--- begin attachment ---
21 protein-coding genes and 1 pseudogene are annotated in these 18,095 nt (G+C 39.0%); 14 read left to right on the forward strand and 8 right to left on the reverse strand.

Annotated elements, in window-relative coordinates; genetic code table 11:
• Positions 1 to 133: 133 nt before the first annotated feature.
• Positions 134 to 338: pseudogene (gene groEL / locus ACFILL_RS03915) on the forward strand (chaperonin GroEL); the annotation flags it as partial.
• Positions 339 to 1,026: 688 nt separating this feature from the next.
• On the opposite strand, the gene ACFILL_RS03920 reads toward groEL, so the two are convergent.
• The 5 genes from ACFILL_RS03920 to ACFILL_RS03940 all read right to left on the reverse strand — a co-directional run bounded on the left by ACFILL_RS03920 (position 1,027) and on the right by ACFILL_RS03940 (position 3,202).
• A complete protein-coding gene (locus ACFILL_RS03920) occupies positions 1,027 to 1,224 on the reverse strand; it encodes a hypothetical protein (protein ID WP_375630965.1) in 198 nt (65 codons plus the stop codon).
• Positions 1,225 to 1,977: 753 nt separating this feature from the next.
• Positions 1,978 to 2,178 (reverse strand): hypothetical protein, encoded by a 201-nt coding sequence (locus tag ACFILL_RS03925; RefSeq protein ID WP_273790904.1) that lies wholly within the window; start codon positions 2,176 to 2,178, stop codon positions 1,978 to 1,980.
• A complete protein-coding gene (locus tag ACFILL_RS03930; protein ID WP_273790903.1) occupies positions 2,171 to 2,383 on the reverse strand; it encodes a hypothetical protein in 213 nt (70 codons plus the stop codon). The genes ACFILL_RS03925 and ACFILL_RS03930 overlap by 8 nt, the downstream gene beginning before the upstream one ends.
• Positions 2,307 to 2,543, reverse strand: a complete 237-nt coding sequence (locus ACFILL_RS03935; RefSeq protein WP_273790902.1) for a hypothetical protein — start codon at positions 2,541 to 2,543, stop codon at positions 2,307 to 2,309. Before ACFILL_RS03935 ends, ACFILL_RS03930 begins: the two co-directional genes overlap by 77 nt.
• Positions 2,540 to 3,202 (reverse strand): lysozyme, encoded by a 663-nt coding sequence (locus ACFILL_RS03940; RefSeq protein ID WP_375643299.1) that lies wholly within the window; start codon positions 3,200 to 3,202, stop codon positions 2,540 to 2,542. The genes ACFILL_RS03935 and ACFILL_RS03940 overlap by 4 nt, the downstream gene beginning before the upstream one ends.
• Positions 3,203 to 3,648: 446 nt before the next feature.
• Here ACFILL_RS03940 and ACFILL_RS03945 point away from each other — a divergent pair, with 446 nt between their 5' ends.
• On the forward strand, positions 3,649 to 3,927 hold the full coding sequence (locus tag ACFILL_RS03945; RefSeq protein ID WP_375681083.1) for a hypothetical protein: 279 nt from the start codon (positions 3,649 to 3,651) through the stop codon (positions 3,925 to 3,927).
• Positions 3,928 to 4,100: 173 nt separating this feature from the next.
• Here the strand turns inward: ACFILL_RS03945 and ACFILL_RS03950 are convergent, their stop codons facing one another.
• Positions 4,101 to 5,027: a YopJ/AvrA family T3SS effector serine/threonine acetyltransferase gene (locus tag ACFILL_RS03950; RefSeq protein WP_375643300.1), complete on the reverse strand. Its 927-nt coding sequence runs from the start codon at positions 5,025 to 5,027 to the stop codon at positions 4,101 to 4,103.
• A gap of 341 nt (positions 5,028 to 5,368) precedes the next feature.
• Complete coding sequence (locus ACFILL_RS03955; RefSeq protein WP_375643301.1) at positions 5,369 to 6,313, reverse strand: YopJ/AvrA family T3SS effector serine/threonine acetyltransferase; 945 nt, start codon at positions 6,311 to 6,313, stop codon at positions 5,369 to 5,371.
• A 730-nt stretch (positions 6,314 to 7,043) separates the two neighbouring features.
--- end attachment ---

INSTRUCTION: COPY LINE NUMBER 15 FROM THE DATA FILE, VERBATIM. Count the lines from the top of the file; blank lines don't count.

• Here ACFILL_RS03940 and ACFILL_RS03945 point away from each other — a divergent pair, with 446 nt between their 5' ends.